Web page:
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As the reward is lower, less effort is spend in mining new bitcoins. How the transactions fees will evolve would be quite crucial the get the miners activity down (and their energy consumption). I would assume that the transactions fees would stay at very low levels, because every miner has always an incentive to add any transaction with a positive fee.

Additional question: For sure there are some cryptocurrencies which reached that state (of no mining new coins). How did the transaction fees evolve after mining the last coin?

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I would assume that the transactions fees would stay or converge to be very low levels, because every miner has always an incentive to add any transaction with a positive fee.

Block space is finite, so users are bidding for their position within the next block. Miners will always choose the transactions which have the highest feerate because it makes their income the highest. Today the fee rate often makes up a significant ($100k+ USD) portion of the total block reward.

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https://mempool.space/

How the transactions fees will evolve would be quite crucial the get the miners activity down (and their energy consumption).

Mining activity would reduce naturally if there was less reward, but there's no opportunity for changing core principles of Bitcoin like this.

As a valuable currency Bitcoin needs to be predictable and justifiable, if the rules dramatically changed it would make a fairly lousy currency. You wouldn't be able to invest in mining hardware for example, if you couldn't model even the base income a couple of months into the future. Making even small changes to the economics of the system opens the floodgates for others. ultimately.

For sure there are some cryptocurrencies which reached that state (of no mining new coins). How did the transaction fees evolve after mining the last coin?

There's no useful comparisons to be made, nothing has the scale, maturity, and properties of Bitcoin.

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  • You are right, finite block size means that the not any positive fee would be enough for miners to put the transaction into the block, but that's already the case right now. Still the reduction of the reward would have a negative effect on miners activity. No price change in fees would be expected.
    – petres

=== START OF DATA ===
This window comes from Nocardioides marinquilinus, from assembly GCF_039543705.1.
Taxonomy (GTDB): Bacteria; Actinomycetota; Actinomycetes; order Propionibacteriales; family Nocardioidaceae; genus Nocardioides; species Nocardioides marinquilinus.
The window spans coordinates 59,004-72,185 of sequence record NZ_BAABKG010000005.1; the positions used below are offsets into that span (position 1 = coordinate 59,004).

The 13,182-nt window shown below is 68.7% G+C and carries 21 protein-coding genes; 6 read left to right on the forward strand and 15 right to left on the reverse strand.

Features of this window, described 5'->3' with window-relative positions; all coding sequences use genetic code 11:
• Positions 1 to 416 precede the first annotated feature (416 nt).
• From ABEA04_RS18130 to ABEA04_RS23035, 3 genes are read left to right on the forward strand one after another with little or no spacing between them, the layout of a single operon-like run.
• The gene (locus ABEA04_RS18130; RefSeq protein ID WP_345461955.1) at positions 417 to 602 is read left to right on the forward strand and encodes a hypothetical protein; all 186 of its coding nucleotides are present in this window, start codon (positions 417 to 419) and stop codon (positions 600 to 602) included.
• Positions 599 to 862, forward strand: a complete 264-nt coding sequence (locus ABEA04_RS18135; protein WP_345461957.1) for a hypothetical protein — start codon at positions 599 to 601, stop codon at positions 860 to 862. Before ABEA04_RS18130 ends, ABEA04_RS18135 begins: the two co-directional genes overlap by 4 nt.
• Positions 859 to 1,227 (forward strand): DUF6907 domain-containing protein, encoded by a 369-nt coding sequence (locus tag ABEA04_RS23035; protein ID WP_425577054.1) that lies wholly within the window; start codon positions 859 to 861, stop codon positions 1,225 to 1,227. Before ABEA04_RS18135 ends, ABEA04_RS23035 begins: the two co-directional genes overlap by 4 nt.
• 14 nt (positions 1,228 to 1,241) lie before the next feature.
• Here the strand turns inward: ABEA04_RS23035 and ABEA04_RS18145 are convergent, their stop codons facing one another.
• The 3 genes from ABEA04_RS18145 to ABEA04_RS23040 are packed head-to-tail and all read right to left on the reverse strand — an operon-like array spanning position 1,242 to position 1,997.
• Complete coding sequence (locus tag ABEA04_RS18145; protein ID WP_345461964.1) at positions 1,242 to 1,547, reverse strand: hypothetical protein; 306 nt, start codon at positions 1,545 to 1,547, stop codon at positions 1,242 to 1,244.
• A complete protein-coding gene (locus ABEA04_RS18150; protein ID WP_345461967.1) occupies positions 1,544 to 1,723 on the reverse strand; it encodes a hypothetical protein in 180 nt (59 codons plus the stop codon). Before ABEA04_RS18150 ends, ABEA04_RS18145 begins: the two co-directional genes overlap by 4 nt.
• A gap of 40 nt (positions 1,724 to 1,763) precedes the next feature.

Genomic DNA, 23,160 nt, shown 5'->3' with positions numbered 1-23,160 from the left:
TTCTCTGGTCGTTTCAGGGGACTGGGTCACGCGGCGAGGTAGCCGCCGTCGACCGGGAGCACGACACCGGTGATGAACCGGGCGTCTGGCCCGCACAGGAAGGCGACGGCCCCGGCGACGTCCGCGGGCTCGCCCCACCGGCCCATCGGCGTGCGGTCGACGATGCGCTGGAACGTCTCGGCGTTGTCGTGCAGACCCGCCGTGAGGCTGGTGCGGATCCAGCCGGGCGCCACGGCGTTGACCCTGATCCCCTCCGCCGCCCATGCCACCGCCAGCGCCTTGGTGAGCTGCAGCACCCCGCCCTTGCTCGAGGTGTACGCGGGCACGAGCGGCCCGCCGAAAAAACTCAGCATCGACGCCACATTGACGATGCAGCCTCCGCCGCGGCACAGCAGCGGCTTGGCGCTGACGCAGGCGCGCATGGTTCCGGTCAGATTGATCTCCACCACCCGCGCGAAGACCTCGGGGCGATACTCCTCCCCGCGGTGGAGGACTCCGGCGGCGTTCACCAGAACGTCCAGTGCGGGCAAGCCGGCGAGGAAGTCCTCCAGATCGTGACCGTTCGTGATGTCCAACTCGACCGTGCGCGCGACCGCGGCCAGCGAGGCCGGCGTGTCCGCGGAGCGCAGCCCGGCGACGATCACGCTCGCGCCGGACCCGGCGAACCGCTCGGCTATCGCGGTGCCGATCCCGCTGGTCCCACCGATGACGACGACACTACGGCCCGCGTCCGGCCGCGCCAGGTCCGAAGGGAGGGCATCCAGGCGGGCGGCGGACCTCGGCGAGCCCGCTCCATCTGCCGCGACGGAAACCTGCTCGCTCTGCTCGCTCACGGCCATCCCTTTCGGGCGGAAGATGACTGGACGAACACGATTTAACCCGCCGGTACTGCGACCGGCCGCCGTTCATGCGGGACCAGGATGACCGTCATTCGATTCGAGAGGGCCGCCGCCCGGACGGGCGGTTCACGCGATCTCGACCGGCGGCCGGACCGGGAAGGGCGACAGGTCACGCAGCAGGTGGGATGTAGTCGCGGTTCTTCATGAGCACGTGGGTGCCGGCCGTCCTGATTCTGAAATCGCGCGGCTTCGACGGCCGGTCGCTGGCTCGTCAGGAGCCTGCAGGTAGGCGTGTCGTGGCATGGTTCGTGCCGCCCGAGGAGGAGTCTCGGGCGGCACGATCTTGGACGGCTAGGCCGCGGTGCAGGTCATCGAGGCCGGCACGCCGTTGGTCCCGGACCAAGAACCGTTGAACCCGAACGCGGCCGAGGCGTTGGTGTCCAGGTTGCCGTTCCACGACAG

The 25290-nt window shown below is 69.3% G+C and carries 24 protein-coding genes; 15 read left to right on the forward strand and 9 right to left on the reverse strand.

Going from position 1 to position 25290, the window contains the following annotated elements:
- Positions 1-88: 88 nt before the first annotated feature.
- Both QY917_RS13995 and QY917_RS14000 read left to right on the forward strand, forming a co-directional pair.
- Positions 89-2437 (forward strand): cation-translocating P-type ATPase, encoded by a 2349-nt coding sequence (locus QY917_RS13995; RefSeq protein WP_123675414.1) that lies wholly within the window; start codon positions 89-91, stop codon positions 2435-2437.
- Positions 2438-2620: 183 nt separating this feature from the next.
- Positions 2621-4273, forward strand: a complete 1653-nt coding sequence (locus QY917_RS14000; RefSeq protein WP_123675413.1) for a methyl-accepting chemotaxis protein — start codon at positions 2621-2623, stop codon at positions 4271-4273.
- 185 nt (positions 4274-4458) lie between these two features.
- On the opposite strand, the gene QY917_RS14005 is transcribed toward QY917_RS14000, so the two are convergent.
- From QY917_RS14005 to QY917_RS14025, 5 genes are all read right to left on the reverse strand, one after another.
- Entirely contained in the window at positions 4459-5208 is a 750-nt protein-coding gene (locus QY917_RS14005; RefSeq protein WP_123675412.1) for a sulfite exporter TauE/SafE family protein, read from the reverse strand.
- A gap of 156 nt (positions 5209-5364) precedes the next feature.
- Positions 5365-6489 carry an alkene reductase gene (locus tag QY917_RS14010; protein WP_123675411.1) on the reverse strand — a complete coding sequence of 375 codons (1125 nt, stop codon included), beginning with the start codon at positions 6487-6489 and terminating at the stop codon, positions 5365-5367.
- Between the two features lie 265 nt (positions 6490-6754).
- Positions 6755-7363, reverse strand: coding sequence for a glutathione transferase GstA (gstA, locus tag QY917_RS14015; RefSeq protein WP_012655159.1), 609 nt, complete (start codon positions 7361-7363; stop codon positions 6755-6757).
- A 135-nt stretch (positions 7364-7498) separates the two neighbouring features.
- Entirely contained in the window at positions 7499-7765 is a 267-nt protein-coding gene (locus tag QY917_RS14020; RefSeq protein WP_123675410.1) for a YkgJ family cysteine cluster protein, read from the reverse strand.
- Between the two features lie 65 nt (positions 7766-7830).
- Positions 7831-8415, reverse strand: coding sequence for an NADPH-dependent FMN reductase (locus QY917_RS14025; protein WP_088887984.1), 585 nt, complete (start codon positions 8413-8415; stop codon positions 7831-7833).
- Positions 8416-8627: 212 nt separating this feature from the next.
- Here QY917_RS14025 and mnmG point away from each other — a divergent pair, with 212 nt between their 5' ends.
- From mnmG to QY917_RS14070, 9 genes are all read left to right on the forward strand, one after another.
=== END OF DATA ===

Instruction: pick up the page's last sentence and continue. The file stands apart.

Feb 24 at 21:38
  • Great reply, still I wont accept it as answer, you are right in pointing out the boundedness of transactions in a block and the price implications thereof. Still, reducing the reward would reduce the effort spend on the creation of new blocks, without harming transaction flows or the incentive system, which was the base question.
    – petres
    Feb 24 at 23:20
  • I wasn't sure what the question was in the beginning, it's been updated.
    – Claris
    Feb 25 at 2:40
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What this means is that going forward the cost of securing currency will keep increasing and it will be difficult to transact in smaller denominations, it will turn into asset that just can not be transacted at smaller sizes, will not really be a payment instrument. I think to keep security but allow for higher transactions by increasing block size to allow significantly large transactions, possibly 65K per block, should make it viable for longer term. Right now it is very difficult to confirm small transaction unless fee is more than transaction value.

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Ignoring the practical difficulty of making any such radical change to bitcoin, there would be profound negative consequences from such a change. Eliminating the block reward would almost certainly make mining less profitable.

After all, the block reward is a huge part of mining revenue. Eliminating the block reward would eliminate that portion of the revenue. There doesn't seem to be any obvious reason to expect it to be possible for transaction fees to be able to increase to compensate.

Bitcoin's security is dependent on how much it would cost to create a longer chain. If miners make less money in aggregate, they will do less hashing in aggregate. That means it would cost an attacker less money to outmine the miners. This means bitcoin would be more vulnerable to 51% attacks.

Now, consider two numbers:

X = The cost to attack bitcoin
Y = The amount of money you can make by attacking bitcoin

If Y ever exceeds X, bitcoin breaks. You are suggesting reducing X. That necessarily means that either somehow Y will have to be reduced as well, something else will have to be done to increase X, or both.

How can X be increased? Probably only by waiting for more confirmation and slowing down the blockchain. But that won't be enough by itself.

So how can Y go down? Effectively, it has to mean that the value of bitcoin and the value of the transactions that occur on the chain have to go down. If the whole bitcoin ecosystem is only churning $1 million a day, an attack will be much less lucrative than one that is churning $1 billion a day.

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